15. The method of claim 10 further comprising: engaging a control system based on the power source identification, wherein the control system is selected from a group including a control algorithm and control circuit; if a ballast is wronglyidentified as an AC line, triggering the control system to be switched to a ballast mode of operation based on rising voltage and Zener diode conduction.

16. The method of claim 10 further comprising: if a Zener diode energy and power capacity is sufficiently high, delaying a start of a control system.
Description: FIELD OF THE INVENTION

The present invention relates to a ballast/line detection circuit for fluorescent replacement lamps.

BACKGROUND

LED light sources are rapidly becoming competitive with fluorescent lamps with respect to luminous efficacy. Known LED light sources typically require rewiring the fixture so that line voltage is directly connected to the LED lamp connectors,bypassing the ballast. LED light sources have been developed that connect the replacement LED lamp to the output of the ballast. Accordingly, it has become more difficult to replace existing fluorescent lamps, since it may not be readily apparent if afixture has been rewired to bypass the ballast, or is still wired through the ballast without at least partial disassembly of the light fixture.

SUMMARY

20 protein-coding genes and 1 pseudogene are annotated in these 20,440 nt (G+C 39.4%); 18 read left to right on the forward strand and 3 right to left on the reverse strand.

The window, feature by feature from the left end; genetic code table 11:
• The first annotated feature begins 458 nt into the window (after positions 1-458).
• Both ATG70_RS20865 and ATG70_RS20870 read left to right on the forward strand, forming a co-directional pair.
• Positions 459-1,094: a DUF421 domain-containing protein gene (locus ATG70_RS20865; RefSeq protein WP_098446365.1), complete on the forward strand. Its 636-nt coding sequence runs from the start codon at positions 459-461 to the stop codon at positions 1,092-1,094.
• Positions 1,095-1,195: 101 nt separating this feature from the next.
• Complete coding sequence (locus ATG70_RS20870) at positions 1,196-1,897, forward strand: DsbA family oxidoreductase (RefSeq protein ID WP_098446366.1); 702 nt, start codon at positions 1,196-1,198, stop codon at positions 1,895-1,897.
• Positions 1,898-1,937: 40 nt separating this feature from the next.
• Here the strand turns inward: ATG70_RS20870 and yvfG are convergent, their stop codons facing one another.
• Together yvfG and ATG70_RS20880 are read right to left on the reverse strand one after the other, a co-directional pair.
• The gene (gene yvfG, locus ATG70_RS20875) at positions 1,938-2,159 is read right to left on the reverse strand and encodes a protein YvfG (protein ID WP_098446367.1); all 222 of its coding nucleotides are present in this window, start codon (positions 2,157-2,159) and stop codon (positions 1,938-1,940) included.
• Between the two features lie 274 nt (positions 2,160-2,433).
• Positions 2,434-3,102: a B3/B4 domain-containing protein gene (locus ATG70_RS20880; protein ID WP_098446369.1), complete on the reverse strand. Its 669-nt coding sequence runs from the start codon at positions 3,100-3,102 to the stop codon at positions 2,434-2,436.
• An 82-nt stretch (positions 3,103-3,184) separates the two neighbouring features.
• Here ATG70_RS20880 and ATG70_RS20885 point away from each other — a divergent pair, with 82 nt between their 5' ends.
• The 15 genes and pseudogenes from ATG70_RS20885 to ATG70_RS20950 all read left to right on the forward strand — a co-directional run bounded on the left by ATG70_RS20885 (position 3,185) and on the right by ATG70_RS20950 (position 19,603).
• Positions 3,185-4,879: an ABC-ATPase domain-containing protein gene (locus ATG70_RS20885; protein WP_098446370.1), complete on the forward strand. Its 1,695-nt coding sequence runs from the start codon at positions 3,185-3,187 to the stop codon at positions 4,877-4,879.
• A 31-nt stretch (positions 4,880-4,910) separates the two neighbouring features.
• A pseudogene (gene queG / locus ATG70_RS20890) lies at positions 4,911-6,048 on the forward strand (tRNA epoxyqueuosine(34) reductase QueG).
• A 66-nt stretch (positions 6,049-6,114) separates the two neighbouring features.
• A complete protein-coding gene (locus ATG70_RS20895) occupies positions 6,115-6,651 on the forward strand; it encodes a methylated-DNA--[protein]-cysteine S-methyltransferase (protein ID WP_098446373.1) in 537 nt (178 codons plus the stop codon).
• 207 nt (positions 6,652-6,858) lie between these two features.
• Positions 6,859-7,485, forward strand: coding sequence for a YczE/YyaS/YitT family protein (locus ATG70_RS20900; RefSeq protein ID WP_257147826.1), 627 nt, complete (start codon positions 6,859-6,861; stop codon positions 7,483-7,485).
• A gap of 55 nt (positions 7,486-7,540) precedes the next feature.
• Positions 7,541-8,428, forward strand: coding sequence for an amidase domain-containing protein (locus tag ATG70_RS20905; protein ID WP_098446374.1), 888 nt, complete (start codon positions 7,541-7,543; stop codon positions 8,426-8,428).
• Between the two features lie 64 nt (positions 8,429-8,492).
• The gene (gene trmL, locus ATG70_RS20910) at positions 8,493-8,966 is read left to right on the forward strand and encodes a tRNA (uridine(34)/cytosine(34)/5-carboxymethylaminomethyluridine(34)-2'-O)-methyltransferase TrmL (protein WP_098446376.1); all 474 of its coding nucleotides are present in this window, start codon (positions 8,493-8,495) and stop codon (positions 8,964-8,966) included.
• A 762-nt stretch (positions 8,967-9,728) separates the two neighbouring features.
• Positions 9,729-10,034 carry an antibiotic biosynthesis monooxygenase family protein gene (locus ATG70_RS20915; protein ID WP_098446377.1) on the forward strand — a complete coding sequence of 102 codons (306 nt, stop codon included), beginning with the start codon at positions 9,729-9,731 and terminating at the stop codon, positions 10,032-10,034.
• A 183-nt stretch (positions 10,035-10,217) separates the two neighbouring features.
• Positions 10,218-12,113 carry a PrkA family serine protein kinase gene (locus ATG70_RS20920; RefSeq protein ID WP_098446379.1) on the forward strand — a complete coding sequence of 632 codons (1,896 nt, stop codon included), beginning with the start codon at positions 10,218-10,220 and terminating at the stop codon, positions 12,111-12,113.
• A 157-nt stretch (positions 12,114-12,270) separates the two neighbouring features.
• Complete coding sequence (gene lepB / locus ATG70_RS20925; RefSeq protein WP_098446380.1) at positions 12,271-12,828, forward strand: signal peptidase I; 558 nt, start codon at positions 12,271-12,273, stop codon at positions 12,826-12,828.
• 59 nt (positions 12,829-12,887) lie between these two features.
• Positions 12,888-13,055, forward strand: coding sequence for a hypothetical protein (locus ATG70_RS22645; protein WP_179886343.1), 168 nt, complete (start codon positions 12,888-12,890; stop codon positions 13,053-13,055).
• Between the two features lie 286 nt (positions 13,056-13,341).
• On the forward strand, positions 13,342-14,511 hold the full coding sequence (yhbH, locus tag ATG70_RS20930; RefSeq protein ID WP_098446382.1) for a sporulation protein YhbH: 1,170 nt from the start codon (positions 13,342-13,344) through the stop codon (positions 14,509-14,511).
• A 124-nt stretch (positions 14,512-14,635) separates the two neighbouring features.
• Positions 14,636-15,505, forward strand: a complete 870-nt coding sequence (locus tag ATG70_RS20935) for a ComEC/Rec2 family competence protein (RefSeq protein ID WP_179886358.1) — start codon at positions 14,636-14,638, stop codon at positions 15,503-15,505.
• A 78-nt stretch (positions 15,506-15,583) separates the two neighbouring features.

It is desirable to be able to replace existing fluorescent lamps with LED sources without replacing the fixture that contains the lamps, due to the cost, time, and disruption caused by replacing a fixture as opposed to replacing a lamp. Whenreplacing fluorescent lamps in this way, it is possible to either connect the replacement lamp to the output of the ballast, or to rewire the fixture so that line voltage is directly connected to the lamp connectors, bypassing the ballast. Each of theseconfigurations has advantages and disadvantages. The ballast connection, for example, permits lamp replacement by untrained personnel, has a very quick relamp time, permits mixing of LED and fluorescent lamps in the same fixture, and permits easyrelamping back to fluorescent. The ballast-free (direct to AC line) connection, for example, permits the elimination of the ballast and its noise, lifetime limit, and heat production. It also can eliminate the power that is necessarily wasted in theballast. Since both configurations have advantages in different situations, it is desirable for non-fluorescent replacement lamps to be usable without change with or without a fluorescent ballast.